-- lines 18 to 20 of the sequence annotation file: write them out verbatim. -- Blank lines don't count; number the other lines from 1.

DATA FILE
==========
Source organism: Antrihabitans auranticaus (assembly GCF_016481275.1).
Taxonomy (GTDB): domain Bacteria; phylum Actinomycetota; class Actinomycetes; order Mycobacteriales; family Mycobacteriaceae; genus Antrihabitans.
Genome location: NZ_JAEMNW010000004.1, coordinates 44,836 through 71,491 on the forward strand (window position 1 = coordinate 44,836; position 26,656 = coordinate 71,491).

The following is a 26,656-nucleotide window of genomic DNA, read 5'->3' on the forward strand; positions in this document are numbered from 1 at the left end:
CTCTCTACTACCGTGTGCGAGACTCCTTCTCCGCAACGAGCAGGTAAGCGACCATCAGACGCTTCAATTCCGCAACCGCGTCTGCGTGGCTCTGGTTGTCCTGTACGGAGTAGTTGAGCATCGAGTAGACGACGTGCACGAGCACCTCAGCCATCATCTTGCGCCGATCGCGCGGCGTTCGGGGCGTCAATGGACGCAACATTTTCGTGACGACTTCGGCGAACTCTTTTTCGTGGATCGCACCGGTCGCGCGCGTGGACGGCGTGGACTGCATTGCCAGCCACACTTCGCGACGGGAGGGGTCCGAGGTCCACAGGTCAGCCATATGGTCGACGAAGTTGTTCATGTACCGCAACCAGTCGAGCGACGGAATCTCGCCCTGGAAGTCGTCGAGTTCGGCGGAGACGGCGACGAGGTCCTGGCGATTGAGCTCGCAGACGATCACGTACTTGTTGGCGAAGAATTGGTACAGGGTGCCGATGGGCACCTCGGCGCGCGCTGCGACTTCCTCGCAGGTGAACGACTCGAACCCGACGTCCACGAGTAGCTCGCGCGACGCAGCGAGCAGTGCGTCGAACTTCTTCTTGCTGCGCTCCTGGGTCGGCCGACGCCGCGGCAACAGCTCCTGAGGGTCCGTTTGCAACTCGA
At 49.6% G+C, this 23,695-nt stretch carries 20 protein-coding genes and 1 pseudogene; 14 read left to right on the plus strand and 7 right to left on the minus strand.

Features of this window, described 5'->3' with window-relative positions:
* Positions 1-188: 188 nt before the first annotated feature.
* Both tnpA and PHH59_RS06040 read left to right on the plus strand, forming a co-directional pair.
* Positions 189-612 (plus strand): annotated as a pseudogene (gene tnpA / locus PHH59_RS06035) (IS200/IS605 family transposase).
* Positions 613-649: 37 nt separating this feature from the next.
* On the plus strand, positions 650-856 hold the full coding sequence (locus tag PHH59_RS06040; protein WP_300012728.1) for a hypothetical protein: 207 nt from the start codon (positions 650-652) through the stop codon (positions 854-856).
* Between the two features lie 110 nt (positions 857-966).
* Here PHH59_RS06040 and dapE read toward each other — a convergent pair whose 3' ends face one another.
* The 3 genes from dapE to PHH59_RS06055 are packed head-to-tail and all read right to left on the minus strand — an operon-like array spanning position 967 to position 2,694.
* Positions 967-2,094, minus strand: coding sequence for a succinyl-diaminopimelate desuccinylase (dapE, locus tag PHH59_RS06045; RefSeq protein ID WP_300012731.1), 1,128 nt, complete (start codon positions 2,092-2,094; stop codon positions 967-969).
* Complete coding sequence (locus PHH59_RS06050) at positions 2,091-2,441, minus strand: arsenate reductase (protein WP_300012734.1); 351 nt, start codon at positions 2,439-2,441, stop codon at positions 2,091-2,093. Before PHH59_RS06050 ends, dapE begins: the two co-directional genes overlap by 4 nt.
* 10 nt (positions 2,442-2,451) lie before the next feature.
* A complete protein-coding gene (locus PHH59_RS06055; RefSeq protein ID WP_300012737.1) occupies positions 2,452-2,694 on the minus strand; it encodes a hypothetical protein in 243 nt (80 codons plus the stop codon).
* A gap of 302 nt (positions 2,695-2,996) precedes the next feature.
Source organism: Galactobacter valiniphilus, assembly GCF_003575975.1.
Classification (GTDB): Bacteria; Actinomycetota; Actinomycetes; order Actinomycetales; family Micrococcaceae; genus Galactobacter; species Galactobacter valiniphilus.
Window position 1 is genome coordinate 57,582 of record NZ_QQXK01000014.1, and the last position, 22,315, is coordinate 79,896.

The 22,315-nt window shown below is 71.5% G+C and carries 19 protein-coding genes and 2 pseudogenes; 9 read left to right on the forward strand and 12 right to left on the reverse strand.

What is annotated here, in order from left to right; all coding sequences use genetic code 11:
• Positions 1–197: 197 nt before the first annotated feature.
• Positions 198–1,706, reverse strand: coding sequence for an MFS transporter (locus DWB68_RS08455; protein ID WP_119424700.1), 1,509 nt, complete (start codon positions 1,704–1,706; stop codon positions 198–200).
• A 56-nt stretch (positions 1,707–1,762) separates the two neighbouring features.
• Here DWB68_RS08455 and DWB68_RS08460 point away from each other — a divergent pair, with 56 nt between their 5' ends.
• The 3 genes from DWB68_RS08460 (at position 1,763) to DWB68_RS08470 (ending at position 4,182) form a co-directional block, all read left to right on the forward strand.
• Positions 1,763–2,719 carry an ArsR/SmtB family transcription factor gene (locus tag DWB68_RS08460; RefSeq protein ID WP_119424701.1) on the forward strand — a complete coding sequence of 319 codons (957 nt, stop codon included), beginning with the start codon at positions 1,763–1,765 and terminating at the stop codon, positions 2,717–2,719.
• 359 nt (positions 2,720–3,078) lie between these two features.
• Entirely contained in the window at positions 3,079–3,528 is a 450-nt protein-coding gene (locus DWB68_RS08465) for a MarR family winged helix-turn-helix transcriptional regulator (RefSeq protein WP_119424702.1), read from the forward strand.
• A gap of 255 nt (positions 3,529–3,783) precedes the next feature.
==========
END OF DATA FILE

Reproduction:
* 10 nt (positions 2,442-2,451) lie before the next feature.
* A complete protein-coding gene (locus PHH59_RS06055; RefSeq protein ID WP_300012737.1) occupies positions 2,452-2,694 on the minus strand; it encodes a hypothetical protein in 243 nt (80 codons plus the stop codon).
* A gap of 302 nt (positions 2,695-2,996) precedes the next feature.